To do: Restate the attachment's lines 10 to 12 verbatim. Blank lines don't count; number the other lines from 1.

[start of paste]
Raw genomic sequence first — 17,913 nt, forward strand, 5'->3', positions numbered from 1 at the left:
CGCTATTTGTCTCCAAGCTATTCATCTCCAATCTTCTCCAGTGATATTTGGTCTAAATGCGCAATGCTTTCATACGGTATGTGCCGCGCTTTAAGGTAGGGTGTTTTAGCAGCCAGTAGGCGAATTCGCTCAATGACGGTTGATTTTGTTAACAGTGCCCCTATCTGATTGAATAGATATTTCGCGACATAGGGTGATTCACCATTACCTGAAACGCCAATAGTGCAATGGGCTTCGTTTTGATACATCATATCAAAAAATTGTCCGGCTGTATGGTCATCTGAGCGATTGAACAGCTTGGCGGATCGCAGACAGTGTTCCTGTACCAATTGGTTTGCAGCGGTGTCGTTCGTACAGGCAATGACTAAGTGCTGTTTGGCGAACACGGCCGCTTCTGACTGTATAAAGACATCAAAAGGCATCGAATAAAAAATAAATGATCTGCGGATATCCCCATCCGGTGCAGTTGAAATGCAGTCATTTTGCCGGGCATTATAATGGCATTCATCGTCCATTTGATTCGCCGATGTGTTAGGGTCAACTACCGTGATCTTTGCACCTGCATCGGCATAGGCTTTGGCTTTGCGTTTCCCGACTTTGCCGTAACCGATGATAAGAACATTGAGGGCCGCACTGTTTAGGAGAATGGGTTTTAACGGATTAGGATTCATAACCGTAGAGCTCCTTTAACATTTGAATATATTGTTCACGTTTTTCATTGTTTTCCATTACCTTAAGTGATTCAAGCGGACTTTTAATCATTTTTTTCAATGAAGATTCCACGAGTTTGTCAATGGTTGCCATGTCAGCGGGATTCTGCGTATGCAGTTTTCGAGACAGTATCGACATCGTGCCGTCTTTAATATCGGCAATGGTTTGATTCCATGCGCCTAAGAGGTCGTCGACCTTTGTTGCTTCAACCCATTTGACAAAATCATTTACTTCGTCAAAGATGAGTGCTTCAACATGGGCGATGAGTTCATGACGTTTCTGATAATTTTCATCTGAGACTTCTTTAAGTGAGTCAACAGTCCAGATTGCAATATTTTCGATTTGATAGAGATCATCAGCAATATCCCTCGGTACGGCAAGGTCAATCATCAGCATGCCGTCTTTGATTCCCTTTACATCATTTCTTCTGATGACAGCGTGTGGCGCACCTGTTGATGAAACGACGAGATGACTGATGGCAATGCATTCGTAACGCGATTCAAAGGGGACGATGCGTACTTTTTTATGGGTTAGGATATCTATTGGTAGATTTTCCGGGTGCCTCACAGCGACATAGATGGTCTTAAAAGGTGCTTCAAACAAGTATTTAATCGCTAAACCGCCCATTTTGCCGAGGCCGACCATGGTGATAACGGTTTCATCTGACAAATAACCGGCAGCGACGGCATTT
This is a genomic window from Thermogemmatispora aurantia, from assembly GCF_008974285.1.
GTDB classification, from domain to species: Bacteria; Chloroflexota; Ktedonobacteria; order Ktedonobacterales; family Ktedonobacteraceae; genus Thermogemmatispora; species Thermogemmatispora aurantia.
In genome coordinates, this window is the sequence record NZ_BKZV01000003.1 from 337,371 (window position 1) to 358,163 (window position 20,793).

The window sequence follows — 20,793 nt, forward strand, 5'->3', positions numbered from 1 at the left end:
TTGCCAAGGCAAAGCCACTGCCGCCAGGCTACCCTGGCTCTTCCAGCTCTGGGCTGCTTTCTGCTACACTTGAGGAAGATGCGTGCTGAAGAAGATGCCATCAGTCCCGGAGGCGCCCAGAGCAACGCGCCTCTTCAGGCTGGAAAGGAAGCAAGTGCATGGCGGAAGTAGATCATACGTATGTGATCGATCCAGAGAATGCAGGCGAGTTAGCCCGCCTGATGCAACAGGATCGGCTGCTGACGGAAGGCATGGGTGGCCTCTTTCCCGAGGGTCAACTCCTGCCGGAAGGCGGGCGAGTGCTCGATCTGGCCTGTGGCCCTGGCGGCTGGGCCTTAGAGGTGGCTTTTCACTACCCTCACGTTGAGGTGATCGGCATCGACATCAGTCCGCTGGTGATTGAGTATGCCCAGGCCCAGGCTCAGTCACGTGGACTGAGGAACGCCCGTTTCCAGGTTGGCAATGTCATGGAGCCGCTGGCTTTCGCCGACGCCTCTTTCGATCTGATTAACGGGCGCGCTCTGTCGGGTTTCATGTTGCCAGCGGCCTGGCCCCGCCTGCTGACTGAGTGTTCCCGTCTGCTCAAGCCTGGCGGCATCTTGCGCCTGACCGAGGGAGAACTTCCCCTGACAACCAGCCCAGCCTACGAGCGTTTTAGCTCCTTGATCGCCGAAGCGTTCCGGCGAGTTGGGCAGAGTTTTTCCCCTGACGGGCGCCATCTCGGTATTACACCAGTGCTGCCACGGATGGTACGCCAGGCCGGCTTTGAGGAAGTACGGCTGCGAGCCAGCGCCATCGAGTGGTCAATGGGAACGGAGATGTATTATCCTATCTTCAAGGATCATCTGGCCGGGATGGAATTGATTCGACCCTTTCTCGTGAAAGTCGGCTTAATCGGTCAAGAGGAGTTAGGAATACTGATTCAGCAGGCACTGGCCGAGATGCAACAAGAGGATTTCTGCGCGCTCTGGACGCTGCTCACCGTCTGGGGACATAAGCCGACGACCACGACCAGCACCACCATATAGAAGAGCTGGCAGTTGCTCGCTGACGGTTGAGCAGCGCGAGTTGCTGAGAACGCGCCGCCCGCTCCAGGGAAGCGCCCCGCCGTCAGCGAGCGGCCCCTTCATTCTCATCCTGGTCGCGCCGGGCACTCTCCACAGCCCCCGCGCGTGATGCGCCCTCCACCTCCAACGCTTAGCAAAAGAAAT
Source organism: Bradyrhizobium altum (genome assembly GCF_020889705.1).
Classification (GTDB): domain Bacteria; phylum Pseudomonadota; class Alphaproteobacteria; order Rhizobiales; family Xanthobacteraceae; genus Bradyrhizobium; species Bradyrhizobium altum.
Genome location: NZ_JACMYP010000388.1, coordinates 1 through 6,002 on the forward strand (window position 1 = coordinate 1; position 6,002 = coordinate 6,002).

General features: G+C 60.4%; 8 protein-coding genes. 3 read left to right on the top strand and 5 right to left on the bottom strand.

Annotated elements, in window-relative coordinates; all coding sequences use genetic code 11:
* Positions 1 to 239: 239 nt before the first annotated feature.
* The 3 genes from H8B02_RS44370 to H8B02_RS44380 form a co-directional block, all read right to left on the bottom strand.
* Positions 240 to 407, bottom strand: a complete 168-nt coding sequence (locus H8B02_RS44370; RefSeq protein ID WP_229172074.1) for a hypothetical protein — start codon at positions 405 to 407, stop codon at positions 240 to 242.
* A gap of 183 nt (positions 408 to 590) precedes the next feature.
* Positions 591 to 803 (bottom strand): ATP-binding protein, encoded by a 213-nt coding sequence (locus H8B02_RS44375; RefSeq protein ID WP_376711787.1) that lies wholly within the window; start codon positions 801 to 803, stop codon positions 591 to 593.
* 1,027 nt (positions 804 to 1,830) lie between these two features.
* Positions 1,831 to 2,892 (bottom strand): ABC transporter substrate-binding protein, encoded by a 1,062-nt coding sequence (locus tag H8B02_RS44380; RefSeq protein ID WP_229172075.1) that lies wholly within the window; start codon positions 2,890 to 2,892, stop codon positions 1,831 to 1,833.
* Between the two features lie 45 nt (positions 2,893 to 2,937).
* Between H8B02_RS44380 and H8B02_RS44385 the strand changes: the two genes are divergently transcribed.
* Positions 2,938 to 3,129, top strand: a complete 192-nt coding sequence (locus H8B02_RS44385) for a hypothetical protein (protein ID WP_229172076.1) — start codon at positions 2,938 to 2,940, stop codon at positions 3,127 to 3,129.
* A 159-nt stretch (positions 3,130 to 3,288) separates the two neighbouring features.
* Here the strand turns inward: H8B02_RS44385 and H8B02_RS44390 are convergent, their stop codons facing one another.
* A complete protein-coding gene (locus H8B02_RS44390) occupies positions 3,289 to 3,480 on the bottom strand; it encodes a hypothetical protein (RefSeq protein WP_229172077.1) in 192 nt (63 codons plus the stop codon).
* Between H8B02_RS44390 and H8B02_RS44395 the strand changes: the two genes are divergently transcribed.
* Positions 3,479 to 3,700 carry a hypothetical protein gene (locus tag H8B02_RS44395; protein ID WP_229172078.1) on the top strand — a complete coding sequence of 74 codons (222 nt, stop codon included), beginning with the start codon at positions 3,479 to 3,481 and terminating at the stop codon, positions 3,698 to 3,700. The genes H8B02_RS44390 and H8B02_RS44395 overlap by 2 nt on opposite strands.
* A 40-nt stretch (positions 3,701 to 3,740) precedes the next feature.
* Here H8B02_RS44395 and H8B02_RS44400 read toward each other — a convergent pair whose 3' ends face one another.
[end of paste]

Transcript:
Genome location: NZ_JACMYP010000388.1, coordinates 1 through 6,002 on the forward strand (window position 1 = coordinate 1; position 6,002 = coordinate 6,002).

General features: G+C 60.4%; 8 protein-coding genes. 3 read left to right on the top strand and 5 right to left on the bottom strand.

Annotated elements, in window-relative coordinates; all coding sequences use genetic code 11: